The family’s 17,000 acre estate, Baruth castle, was a key headquarters for the plotters, where they met and discussed their plans whilst horse riding. Prince Frederick’s grandfather, Prince Friedrich zu Solms-Baruth III, was arrested and tortured by the Nazis after his role was discovered. He was forced to transfer ownership of his family’s estates to Hitler’s deputy Heinrich Himmler. After the war ended, the family never got their land back and it is now owned by the German state

It added: ‘Does this picture tell us anything we didn’t know, apart from that late on, when Hitler was losing his grip and the war, some of his former supporters turned against him? I fear not.’

At the time, MailOnline gave it a two-star review, pointing out how Cruise’s use of his American accent made it less convincing. 

It added: ‘Does this picture tell us anything we didn’t know, apart from that late on, when Hitler was losing his grip and the war, some of his former supporters turned against him? I fear not.’

The German aristocrat and army officer who led a plot to assassinate Adolf Hitler 

Colonel Count Claus von Stauffenberg  (left) was born in Stauffenberg castle into a noble family in what was then the Kingdom of Bavaria

Colonel Count Claus von Stauffenberg  (left) was born in Stauffenberg castle into a noble family in what was then the Kingdom of Bavaria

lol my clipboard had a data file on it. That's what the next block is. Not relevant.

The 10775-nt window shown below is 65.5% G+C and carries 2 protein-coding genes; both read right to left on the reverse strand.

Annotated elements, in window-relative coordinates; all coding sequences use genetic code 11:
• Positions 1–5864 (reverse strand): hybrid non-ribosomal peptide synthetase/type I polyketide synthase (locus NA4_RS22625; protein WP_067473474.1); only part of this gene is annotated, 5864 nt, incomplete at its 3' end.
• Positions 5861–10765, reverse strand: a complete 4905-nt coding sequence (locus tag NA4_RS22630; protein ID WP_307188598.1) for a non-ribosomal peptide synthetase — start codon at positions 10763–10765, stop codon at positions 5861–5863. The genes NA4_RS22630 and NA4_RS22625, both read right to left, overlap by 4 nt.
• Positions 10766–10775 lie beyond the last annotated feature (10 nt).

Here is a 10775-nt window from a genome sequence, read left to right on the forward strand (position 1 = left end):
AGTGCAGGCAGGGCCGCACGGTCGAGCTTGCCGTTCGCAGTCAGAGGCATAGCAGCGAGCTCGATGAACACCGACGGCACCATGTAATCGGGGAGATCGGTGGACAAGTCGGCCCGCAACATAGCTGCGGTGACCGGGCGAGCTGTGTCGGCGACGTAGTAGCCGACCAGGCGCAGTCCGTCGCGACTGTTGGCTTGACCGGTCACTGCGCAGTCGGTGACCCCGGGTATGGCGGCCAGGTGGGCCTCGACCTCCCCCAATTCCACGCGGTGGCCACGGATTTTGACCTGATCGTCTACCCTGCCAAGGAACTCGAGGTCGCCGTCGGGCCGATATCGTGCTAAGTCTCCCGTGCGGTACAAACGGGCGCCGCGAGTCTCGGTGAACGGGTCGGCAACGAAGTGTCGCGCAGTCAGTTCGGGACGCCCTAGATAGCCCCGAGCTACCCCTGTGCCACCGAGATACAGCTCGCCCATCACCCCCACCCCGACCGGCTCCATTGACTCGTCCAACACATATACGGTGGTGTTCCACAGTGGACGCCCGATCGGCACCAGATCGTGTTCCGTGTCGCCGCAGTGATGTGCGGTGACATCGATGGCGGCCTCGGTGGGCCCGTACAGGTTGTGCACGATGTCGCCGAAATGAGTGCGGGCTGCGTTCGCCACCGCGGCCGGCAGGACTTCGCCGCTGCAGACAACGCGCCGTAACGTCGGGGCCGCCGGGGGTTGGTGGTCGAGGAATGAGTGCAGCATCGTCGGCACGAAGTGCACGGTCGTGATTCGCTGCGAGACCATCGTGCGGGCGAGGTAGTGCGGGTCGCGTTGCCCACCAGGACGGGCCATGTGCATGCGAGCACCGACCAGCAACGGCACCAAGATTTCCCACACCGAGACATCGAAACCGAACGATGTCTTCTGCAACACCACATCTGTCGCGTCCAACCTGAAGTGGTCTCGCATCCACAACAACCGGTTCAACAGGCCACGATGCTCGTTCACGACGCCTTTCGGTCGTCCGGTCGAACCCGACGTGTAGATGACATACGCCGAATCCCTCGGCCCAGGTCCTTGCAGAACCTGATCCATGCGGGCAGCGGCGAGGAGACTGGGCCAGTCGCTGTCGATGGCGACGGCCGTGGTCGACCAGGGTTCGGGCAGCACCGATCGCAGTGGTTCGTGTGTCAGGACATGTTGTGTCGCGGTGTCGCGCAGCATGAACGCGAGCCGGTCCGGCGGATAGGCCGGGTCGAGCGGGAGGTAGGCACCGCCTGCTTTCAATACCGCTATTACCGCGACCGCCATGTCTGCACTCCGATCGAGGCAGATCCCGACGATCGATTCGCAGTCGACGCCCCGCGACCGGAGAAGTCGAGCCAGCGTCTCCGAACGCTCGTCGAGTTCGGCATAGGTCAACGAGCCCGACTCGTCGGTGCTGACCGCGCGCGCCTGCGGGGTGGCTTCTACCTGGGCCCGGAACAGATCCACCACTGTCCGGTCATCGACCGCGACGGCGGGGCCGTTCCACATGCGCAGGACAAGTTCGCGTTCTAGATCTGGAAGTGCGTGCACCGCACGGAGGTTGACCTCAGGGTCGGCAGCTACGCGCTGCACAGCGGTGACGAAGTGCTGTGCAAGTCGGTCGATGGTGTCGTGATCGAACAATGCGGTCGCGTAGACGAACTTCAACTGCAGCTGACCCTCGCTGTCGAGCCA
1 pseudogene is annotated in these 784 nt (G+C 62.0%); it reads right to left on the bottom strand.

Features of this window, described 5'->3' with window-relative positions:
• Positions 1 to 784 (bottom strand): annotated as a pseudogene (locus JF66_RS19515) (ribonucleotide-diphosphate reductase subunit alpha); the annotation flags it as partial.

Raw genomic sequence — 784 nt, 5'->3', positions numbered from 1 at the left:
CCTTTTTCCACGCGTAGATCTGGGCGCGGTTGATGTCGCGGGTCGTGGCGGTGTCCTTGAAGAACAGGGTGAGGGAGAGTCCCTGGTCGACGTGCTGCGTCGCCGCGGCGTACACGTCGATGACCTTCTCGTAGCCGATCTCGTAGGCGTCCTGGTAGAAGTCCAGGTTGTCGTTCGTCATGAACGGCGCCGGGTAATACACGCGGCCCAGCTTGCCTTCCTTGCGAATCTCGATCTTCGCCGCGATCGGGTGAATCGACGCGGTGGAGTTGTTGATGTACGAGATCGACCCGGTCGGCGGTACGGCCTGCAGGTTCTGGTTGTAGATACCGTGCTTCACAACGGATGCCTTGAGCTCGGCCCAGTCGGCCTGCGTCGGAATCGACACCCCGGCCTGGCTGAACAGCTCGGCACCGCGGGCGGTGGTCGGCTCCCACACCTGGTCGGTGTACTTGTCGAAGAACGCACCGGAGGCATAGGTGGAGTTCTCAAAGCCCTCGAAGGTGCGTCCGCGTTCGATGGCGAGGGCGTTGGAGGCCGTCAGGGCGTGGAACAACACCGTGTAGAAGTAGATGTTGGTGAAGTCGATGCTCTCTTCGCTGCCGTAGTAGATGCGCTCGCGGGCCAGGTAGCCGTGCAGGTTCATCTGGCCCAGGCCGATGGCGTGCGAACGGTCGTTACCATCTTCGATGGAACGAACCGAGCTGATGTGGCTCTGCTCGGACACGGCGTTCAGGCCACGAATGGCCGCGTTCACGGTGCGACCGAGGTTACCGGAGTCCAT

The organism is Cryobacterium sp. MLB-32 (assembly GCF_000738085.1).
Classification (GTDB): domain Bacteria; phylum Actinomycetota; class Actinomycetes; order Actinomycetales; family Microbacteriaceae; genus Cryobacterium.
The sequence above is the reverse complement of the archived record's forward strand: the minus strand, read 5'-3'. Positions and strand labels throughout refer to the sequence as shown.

Colonel Count Claus von Stauffenberg  (left) was born in Stauffenberg castle into a noble family in what was then the Kingdom of Bavaria

Colonel Count Claus von Stauffenberg was born in Stauffenberg castle into a noble family in what was then the Kingdom of Bavaria.

In 1926, he joined the family’s traditional regiment, the Kavallerieregiment (Cavalry Regiment 17).

Although Stauffenberg agreed with the Nazi’s nationalistic and racist views and supported the German invasion of Poland, as well as making extremist remarks about Polish Jews, he never became a member of the party.

As von Stauffenberg remained a staunch Catholic he switched between a strong dislike of Hitler’s racist policies and a respect for his military prowess. 

But von Stauffenberg became even more disaffected with the party after The Night of the Long Knives – in which Hitler purged the army of his rivals  and Kristallnacht – which saw Jewish business vandalised and synagogues set on fire.

To von Stauffenberg these incidents proved Hitler had no intentions of pursuing justice. 

He supported the invasion of Poland and, as many of the German aristocracy believed, he saw the eastern territories surrendered after World War I was rightfully belonging to Germany.

After taking part in Operation Barbarossa in 1941, he went to Tunisia to fight in the Afrika Korps where he was directing tank units when an air strike took out his column of vehicles.

Von Stauffenberg lost his left eye, his right hand, and two fingers on his left hand during the attack.

After D-Day on June 6, 1944, he saw the war as lost and wanted Hitler to surrender to save Germany being damaged any further.  

But his plot to assassinate the Fuhrer failed when he only armed one of the two bombs in a brief case and the device was moved from being near Hitler and placed behind a solid oak table leg.

Hitler suffered minor injuries including a perforated ear drum and von Stauffenberg and many other co-conspirators were executed.